Setting aside funds. The safest and easiest way to cover the costs of your final arrangements is to estimate costs and tuck away the funds in an easily accessible, interest-earning bank account. You can designate a beneficiary who can claim the funds immediately after your death. Make sure the beneficiary understands what the money is for, however, and that you trust him or her completely, because the beneficiary is under no legal obligation to use the funds for your final arrangements.
For more information about setting up an account to cover the costs of your final arrangements, see Payable-on-Death (POD) Accounts: The Basics.
Writing Down Your Funeral Plans
Beyond simply naming a representative, letting your survivors know what kind of funeral arrangements you want -- including your wishes for ceremonies and whether you want to be buried or cremated -- will save them the difficulty of making these decisions during an emotional and stressful time.
In Vermont, if you leave instructions in an advance directive for health care, a funeral services provider is required to honor them as long as they are legal and you’ve left sufficient funds to cover the costs. (18 V.S.A. § 9712(b).)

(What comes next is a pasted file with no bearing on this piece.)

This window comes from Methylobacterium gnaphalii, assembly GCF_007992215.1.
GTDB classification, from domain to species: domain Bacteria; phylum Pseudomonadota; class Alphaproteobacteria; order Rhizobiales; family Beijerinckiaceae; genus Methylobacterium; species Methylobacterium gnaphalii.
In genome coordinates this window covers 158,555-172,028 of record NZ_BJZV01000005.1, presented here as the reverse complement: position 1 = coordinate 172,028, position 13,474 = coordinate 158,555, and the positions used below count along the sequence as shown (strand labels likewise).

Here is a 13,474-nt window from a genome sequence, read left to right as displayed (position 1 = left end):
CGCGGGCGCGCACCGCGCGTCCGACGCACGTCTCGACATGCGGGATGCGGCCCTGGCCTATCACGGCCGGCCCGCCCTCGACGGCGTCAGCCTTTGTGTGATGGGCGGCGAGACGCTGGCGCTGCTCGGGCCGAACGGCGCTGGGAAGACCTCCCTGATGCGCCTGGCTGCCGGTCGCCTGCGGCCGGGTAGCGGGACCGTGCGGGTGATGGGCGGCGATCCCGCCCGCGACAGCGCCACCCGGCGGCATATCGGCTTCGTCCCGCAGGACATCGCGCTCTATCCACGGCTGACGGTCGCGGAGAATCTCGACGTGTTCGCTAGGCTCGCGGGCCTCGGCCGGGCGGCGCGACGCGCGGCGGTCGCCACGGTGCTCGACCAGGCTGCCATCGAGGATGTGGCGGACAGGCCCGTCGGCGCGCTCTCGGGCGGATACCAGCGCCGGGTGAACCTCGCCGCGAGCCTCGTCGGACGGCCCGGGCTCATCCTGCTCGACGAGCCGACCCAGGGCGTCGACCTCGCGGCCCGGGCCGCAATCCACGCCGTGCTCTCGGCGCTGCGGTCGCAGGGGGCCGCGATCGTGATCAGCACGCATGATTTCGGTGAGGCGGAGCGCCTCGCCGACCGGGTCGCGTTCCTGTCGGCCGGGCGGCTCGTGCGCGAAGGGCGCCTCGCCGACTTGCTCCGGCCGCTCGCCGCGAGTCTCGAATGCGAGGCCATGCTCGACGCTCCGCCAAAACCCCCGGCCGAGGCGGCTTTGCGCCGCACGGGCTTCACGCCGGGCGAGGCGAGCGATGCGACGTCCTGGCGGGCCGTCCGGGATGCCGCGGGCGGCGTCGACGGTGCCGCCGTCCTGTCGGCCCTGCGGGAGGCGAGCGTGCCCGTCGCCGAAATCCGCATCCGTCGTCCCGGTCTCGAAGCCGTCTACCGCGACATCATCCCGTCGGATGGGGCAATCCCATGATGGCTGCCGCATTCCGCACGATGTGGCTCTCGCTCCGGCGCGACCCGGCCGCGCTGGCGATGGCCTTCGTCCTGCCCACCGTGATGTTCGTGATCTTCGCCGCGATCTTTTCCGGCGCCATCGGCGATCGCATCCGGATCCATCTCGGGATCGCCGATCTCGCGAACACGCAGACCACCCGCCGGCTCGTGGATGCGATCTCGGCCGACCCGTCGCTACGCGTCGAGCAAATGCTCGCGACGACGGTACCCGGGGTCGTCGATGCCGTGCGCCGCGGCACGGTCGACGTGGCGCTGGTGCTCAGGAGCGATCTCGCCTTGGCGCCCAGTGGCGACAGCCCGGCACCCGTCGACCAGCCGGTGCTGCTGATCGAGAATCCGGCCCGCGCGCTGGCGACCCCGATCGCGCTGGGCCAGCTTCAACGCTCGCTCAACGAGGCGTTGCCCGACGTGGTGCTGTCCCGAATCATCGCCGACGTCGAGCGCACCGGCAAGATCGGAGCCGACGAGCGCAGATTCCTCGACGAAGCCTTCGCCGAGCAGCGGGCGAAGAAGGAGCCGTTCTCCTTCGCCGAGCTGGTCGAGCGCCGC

Nolo offers several tools to help you document your wishes for final arrangements. Each one walks you step-by-step through the process, so you won’t miss any important issues.
- Quicken WillMaker Plus can create a final arrangements document for you. The software program asks you questions about what you want and produces a detailed document you can give to others. As mentioned above, you can also use the program to make a Vermont advance directive for health care that names your health care agent to direct your final plans.
- Get It Together: Organize Your Records So Your Family Won't Have To, by Melanie Cullen with Shae Irving, is a workbook that provides a complete system for documenting information for your executor and family members, including your wishes for final arrangements.
- Nolo’s Final Arrangements Kit includes all the basic forms and instructions you need to document your final wishes.
Where to Store Your Funeral Plans
While there are many ways to write down your wishes for final arrangements and make them clear, here’s a firm piece of advice to follow: Don’t put them in your will. Your will may not be read until weeks after your death -- far too late to help your survivors. It’s better to prepare a separate document.
Store your final arrangements paperwork in a safe place and be sure your loved ones know where to look when the time comes. It may be helpful to make copies and tell them where to find the originals when they’re needed. If you do so, be sure to keep a list of everyone with copies, in case you need to get them back and change them later.
To find the laws covering funeral arrangements in Vermont, plus a link to file a complaint against a funeral service provider in Vermont, see the website of the Vermont Board of Funeral Service. Also, see the helpful information published by the Vermont Department of Health.
To learn more about making your final arrangements, see Getting Your Affairs in Order on Nolo.com.